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Fire claims barn, animals of local 4-H family

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By Amber Coulter

The Williams family was getting ready to leave for church Sunday morning at Our Lady of Mercy in Hodgenville.

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Orry, a freshman at Central Hardin High School, was opening the garage door of the family’s Elizabethtown home when he saw smoke wafting up from the barn several yards away.

The barn contained animals that he and his sister, Briann, a seventh-grader at East Hardin Middle School, had raised for 4-H. They had cared for many of the animals since birth.

Orry shouted that he saw smoke and ran to the horse side of the barn to release the five regular-sized horses and a miniature horse.

At first, the boy’s father, Brian, didn’t see anything. Then, he shot off to the sheep and goat side of the barn to let the seven nanny goats, three kids, five ewes, four lambs, miniature horse and donkey there loose.

The donkey jumped a gate and shot through the barn door. Brian and his family set to work pulling animals out of the barn and grabbing lambs and kids out of barrels where they were kept to keep their mothers from accidentally laying on them before the flames consumed everything.

Brian, a mixer driver for Kentucky Concrete and a part-time hay and livestock farmer, said fire was already all over when he opened the barn door.

“I saw smoke, flames, rolling fire, animals on fire,” he said.

Brian said a fire investigator told him that the fire that burned down his barn at 1225 Ford Highway likely was electrical.

The barn also contained two shorthorn show cows, said Shaune, Brian’s wife.

“They ran about four miles,” she said. “It took us all day to find them.”

The goats kept running back into the barn, possibly toward their kids, which they didn’t realize had already been rescued. The Williams family kept dragging them out of the barn to the yard where family members hosed down the flames and burning animals until the fire spread enough to make it unsafe to follow the goats back in.

Brian said by the time firefighters arrived, the barn had burned to the ground.

In the end, the family was able to save the cows, all of the horses except one miniature horse, the lambs, two kids and the sheep, though one sheep was badly burned and is still in danger of dying.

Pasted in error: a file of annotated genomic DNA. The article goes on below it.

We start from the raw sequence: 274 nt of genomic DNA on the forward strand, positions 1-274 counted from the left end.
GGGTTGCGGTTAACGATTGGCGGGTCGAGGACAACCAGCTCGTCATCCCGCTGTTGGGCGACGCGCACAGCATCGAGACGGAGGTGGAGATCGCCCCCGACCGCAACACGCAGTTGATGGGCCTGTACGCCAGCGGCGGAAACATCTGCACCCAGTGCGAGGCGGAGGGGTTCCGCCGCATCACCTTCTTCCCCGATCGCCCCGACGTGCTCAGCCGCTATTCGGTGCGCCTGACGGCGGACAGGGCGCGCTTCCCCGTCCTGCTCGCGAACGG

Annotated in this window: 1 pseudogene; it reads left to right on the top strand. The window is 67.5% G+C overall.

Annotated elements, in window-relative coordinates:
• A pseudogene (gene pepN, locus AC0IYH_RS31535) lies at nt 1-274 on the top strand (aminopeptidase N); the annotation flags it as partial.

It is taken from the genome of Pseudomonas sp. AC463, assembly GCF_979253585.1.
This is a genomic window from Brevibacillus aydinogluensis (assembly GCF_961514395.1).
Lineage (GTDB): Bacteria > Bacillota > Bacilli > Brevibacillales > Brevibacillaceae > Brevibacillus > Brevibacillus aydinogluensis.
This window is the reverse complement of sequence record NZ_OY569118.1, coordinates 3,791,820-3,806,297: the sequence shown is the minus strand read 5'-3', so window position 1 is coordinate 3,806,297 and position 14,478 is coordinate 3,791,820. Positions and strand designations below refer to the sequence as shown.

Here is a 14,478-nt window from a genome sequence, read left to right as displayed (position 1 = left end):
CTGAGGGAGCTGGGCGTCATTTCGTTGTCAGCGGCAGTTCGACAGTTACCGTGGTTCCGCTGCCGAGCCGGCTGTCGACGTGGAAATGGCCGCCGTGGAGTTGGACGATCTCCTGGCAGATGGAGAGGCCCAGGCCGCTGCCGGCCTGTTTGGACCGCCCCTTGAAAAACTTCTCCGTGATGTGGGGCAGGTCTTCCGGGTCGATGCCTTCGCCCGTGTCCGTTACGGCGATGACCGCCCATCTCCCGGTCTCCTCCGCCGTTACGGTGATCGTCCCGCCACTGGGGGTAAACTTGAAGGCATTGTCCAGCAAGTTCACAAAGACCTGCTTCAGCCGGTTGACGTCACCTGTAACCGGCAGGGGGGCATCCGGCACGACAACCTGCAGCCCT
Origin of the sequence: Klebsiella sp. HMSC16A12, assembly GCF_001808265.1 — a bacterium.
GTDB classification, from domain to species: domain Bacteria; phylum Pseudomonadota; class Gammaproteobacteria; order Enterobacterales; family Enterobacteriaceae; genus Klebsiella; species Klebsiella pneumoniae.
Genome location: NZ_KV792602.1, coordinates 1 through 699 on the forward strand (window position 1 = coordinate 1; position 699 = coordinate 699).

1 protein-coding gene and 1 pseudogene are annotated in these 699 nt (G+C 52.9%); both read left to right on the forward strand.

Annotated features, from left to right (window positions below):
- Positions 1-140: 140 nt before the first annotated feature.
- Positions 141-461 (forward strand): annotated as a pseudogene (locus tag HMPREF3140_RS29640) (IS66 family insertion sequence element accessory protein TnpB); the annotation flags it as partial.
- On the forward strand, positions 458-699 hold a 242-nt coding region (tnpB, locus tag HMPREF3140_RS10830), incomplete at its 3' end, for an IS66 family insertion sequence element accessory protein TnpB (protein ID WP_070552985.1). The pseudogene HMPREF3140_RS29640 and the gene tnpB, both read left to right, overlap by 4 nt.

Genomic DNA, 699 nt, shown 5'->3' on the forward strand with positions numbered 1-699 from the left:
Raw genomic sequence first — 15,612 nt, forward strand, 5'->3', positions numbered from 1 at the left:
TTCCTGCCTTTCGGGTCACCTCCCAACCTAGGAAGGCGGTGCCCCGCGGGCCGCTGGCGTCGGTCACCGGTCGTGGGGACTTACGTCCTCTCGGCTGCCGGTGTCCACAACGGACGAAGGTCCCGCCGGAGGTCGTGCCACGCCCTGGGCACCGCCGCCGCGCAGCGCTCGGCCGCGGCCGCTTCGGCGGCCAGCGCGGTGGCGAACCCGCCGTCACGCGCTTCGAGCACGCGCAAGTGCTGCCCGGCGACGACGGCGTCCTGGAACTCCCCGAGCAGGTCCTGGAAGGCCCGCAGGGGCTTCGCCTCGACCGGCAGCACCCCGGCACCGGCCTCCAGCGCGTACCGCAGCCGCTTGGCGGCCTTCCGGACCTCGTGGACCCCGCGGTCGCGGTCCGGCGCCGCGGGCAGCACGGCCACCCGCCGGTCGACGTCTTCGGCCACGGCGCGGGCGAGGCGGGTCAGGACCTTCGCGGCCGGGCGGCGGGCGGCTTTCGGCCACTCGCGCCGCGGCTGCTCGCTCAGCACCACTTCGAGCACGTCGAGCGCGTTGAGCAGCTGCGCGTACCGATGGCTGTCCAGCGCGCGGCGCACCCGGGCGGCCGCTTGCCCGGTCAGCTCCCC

Orry’s miniature horse, Lola, died in the family’s front yard. The dead animals now lie in two graves on the property, one for Lola and one for the rest, Shaune said.

“If we’d have lost all the lambs and goats and kept Lola, that’d be fine with me,” she said.

Orry said the animals felt like family members.

Lola was Orry’s horse and his 3-year-old sister AddyMae’s favorite animal.

The family found the young girl hiding in a closet inside the house after doing what they could to save the animals. Since the fire, she keeps asking where Lola is, and she says she’s afraid of fire.

The surviving animals have been acting nervously and don’t come when they’re called.

Brian said the barn has been part of his life for the past 40 years because he has lived on the property all his life, and it seemed natural to rush into the burning building to try to save the animals.

“It’s just about like being a momma if you had a young one in there,” he said. The family is grateful that no one was hurt, that all but one horse survived and that the house didn’t catch fire.

If the fire had occurred even half an hour later, there might have been no one around to notice the fire until it burned much more of the property.

Brian hopes insurance will cover the damage. Until then, animals are being kept in every storage area that could be cleared to keep them warm.

Family, friends and neighbors have pitched in, offering to house some of the animals. The family is grateful for that, as well.

Amber Coulter can be reached at (270) 505-1746 or acoulter@thenewsenterprise.com.